The Pithlord confronts some fundamental marketing decisions. There is already emerging in Canada a partisan blogosphere, and branch plants of Instapundit and Eschaton are easily located. The Pithlord recognizes the inevitability of this development, but has neither the inclination nor capacity to compete. Also, as an addict of the American blogosphere, I have noticed how formerly-reasonable and interesting people become screeching partisans fairly easily when they seek that particular route to blog traffic. I have instead been using this blog primarily as a place to dump first drafts of thoughts I often wouldn't want to peruse much further. I will continue to do this, but I need to be a source of news somebody, however specialized, can use.
All by way of motivating my new feature: I am going to try to do case comments on (nearly) all the Supreme Court of Canada cases that come down, however boring they may be. It will help me keep up on the case law, and will probably improve my hit count from desperate law students googling a few years down the road (Hi!).
Of course, I'm actually quite ignorant of vast areas of law, so my comments may be a bit idiosyncratic. I will start each such post with the words "Case Comment", so the literatus can skip them easily. To encourage user-friendliness, and my delusions of grandeur, I will also include a "Thumbs Up" or "Thumbs Down" in the subject heading, depending on whether I agree with the red nine in each particular instance.
Today, we have a mining tax case, Ontario (Minister of Finance) v. Placer Dome Canada Limited. The key issue is one of statutory construction: what transactions count as "hedging" under Ontario's Mining Tax Act.
(Hey, I didn't promise it was going to be pretty! If you stick around, there is a quasi-political issue here. If you don't, well, I can't really blame you.)
Hedging, in the broad sense, is the use of transactions designed to reduce exposure to risks inherent in a particular business. Even a lawyer can figure out that if you are producing gold, and the price of gold falls, it will be bad for profits. If, though, you simultaneously sell gold short, then if the price of gold goes down, the loss won't be so bad. Of course, that means that if gold goes up, profits won't be as good either, but everyone would like to reduce the variance in their profitability.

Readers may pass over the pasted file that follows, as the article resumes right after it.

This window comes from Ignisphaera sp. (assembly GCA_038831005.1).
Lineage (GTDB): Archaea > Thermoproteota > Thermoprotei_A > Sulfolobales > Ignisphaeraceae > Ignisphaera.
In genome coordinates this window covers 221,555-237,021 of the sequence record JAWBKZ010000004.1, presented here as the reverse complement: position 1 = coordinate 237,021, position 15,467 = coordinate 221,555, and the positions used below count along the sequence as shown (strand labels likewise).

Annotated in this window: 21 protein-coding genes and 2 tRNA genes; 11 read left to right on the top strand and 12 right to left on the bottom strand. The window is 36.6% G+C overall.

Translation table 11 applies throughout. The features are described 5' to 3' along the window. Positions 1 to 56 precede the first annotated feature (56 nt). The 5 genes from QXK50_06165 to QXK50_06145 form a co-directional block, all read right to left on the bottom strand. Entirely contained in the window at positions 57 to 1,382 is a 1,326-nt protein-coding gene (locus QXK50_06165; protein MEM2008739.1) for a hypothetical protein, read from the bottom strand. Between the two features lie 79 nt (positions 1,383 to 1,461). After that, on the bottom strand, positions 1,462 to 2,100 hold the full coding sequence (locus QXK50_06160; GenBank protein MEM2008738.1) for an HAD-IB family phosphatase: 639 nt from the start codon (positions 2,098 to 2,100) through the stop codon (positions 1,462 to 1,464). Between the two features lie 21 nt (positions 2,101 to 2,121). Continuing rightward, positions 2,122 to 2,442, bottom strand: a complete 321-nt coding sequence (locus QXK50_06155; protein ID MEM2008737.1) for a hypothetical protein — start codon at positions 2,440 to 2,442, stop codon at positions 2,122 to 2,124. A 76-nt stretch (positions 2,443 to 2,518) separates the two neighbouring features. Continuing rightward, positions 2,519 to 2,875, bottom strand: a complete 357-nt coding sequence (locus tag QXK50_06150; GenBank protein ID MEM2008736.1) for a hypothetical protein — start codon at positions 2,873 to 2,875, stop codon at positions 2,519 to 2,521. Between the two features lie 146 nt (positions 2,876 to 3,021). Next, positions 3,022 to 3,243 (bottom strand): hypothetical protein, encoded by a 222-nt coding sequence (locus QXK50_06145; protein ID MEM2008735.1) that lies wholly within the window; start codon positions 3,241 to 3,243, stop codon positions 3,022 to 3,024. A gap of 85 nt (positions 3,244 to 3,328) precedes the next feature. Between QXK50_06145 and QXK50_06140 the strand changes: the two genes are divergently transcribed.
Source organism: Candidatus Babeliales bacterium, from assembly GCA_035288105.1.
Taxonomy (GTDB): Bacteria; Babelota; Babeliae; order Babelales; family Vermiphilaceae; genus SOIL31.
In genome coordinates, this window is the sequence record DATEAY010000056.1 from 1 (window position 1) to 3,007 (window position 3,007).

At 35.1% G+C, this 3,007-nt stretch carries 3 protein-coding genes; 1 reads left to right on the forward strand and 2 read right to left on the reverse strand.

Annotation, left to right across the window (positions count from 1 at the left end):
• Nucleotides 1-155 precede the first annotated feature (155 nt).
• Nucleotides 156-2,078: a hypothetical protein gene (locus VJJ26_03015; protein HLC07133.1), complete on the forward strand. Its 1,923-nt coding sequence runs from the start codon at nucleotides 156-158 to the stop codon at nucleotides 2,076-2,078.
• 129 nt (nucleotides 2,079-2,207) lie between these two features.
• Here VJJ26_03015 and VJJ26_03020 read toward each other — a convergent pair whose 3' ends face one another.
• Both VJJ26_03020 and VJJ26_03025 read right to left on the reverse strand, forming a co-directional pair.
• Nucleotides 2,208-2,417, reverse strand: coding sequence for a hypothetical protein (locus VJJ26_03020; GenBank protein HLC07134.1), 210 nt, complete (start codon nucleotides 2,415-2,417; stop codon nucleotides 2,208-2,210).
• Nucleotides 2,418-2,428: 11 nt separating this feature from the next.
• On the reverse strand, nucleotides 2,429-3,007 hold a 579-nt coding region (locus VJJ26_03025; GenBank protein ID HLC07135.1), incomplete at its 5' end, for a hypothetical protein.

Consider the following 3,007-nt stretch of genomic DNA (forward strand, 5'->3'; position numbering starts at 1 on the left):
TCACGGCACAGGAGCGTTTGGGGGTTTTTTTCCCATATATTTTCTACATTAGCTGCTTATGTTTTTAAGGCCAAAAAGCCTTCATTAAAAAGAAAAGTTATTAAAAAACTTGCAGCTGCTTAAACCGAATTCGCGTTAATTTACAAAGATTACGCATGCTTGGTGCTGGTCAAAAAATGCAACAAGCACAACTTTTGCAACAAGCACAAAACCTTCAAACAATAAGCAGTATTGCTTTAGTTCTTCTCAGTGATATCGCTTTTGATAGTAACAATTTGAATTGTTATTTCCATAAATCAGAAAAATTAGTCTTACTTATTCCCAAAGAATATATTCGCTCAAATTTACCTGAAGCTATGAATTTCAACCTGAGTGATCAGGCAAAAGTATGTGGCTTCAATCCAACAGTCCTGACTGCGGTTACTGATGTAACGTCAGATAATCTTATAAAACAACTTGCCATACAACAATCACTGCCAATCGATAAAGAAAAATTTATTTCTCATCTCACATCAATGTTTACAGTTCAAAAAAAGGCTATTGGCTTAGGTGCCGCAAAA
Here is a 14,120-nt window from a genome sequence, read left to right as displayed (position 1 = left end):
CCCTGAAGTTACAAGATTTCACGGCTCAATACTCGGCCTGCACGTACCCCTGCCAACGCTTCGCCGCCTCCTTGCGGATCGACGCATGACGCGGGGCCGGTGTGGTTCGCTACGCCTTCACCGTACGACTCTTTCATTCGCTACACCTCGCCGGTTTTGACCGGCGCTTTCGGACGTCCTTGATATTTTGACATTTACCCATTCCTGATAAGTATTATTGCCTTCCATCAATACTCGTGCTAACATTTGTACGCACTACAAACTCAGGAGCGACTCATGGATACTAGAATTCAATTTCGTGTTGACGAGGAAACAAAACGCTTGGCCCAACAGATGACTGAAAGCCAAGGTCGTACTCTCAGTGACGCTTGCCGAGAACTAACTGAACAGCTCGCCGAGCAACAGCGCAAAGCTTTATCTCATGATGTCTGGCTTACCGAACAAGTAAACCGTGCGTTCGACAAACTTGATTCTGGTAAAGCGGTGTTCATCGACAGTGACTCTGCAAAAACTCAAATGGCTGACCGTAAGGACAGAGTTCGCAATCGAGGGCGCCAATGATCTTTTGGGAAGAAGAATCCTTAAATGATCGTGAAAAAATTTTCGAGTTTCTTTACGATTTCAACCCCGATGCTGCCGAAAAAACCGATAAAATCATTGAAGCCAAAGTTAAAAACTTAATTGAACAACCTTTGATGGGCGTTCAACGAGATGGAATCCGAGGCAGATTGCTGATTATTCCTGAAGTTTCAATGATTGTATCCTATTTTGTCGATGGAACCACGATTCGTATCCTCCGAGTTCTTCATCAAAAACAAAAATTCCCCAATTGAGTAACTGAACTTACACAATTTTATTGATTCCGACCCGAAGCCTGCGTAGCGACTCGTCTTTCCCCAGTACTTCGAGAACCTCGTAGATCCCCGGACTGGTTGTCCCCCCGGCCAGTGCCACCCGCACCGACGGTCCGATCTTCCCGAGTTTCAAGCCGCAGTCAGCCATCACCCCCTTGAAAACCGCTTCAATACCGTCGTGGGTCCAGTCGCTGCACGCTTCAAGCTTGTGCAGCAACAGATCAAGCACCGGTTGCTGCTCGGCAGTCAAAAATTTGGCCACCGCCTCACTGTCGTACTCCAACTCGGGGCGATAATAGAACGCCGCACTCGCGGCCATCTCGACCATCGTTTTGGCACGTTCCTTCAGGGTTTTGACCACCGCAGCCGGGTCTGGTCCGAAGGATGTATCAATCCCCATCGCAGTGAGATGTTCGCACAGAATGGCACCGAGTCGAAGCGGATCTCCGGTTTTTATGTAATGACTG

Ontario had special tax rules for what its mining tax statute defined as "hedging". However, if you look at the definition, it arguably doesn't encompass purely financial hedging transactions unless they involved ouput from an Ontario mine. At least that's how Ontario's tax bureaucrats interpreted it for many years, and they ought to know.
But at some point, the Ontario tax people changed their mind, and tried to nail Placer Dome for some purely financial transactions done by a subsidiary. Placer Dome was pissed at what it saw as a change in the rules, and it all ends up in front of the red nine.
Too bad for Placer Dome. After winning in the Ontario Court of Appeal, the SCC says that if the old interpretation was followed, there wouldn't be a distinction between "proceeds" and "hedging." Since we expect that different terms in a statute will mean different things, the new, broader interpretation must be correct.
Bad news for your mining stocks; good news for the Ontario treasury. But is there anything of broader interest here? Well, yeah. Everybody agreed that the statute could have been clearer. The old interpretation wasn't crazy or anything. So why shouldn't the tax authority be stuck with its original interpretation, especially since it went against its own interests?
The Court accepts that there is something to this argument. At para. 10, it says that administrative interpretations of ambiguous provisions can be given weight. But it nonetheless holds to a Platonically "correct" interpretation and goes with that.
The Pithlord gives the thumbs down because he thinks that taxpayers should generally be allowed to rely on the taxman's administrative practices. If the Man wants to change the ways of the past, the Man's got easy access to a legislature of voting cattle. It is hard to see what the benefits are of losing this level of certainty, given the lack of an exact science of tax statute interpretation. So, the Pithlord wouldn't do what the Court did except in the clearest of cases, which this one was not.